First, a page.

Which economics is this then?

And I agree: that might be necessary if Scotland did, as the archly neoliberal thinks appropriate, fix its currency against sterling. Of course in that case Scotland would have no choice but spend all its earnings trying to maintain parity with the pound, crushing economic growth in the process.

But if Scotland had its own currency and let it float, as it would have to, Scotland could concentrate on delivering full employment instead.

Entirely true, an independent Scotland with its own currency could print as much as it likes in order to stimulate the economy. There might be the odd side effect or two of course:

Jimmy says:
June 7 2018 at 11:45 am
Correct me if I’m wrong Richard, but if Scotland had a free floating currency, but a huge budget deficit, would that currency likely lose value quickly?

And if the currency starts losing it’s value quickly that will make us Scots poorer, as inflation goes up and our imports cost more.

Reply
Richard Murphy says:
June 7 2018 at 12:32 pm
Do you know it will have a huge budget deficit?

Why?

A trade deficit is a threat: but is a budget deficit really a cause when the reality is that these need never be funded with foreign currency borrowing?

In other words I do not agree with your hypothesises

A currency in greater supply does not fall in value. That’s just so neoliberal to insist that it does.

Hmm.

9 comments on “Which economics is this then?

  1. I like the idea of someone being archly neoliberal more than their being saucily collectivist but I can’t think of an actual person in the former category, alas.

  2. The Scots will just crank up their tax rates to cover the deficit (or to soak up the money-printing, as Spud would say). Since nobody ever changes their behaviour in response to changes in tax rates, everything will be rosy. I look forward to Scotland’s 80% tax rate.

  3. @ Jim
    It’s not just the absolute level of the tax rate – it’s also whether it’s on gross or net income after other taxes. 30% on what’s left still leaves you with 14% of pre-tax but some years ago when no 1 son was at uni and no 2 son at school I was working part-time ro share caring responsibilities and I calculated that my marginal tax/withdrawal of tax credit/uni grant rates was noticeable over 90% and if I’d had two kids at uni and one at school it would have been over 100%.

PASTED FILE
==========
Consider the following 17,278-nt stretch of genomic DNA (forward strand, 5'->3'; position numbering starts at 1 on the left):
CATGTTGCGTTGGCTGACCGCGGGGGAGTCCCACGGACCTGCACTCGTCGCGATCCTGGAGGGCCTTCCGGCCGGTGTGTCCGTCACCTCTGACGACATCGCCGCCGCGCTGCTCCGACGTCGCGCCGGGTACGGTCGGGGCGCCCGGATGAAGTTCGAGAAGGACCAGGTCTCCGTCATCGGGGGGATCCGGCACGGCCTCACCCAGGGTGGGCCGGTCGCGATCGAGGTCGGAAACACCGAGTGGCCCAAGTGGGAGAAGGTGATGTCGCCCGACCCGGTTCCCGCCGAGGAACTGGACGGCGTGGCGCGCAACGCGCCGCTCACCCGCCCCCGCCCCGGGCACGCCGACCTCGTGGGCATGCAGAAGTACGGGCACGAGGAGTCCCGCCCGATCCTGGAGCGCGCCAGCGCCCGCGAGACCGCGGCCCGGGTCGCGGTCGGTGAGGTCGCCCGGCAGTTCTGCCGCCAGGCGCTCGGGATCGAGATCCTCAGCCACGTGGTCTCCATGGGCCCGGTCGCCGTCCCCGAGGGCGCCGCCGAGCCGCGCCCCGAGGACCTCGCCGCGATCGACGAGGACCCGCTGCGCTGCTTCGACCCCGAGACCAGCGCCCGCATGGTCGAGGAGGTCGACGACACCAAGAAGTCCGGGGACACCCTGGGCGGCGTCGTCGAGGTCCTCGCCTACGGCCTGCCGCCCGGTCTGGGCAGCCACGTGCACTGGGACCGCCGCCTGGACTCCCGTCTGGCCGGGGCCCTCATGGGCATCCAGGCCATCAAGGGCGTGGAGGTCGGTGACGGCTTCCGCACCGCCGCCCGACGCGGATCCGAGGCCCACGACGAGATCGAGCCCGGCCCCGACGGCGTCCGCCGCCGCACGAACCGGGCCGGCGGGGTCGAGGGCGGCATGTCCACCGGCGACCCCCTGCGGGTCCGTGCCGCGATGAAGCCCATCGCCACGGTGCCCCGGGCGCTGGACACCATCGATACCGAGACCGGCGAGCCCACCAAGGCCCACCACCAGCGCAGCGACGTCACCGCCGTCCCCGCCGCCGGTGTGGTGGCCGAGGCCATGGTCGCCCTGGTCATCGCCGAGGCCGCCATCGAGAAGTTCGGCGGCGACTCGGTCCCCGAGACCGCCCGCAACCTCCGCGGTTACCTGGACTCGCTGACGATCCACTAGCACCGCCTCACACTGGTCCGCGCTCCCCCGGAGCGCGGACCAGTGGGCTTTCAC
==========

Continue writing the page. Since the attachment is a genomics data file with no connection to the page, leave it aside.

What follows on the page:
There must have been some contracts where the non-tax-deductible expenses wiped out the tiny amount of taxable profit left after deduction of taxes.

  4. Richard Murphy, June 7 2018 at 12:32 pm says:

    Do you know it will have a huge budget deficit?

    Why?

    A trade deficit is a threat: but is a budget deficit really a cause when the reality is that these need never be funded with foreign currency borrowing?

    Hmm, is he thinking only those living in Scotland will be allowed to buy/own the SNP Bonds? That would possibly wipe-out any trade deficit as Scots would be living on gruel.

  5. Do you know it will have a huge budget deficit?

    If it doesn’t have a budget deficit, how will this new currency get into the economy?

    Can’t have it both ways, Spud. Though you try desperately hard to do so.

  6. An independent Scotland would, presumably, want to remain in the EU.

    It would therefore need to adopt the Euro, licketty-spit. So, it would not be independent for long, and what it does with any currency in the meantime is largely irrelevant.

  7. Unless Brexit is massively delayed (sadly, looking increasingly possible), there’s no possibility that Jockxit could take place until after we’d left. So they’d have to reapply if they wanted EU membership. They’d struggle to pass the economic tests, and why would the eurozone want another basket case? Further, Spain would be at the front of the queue of EU countries with fissiparous tendencies of their own, who would veto a Scots re-entry in order not to create a precedent.

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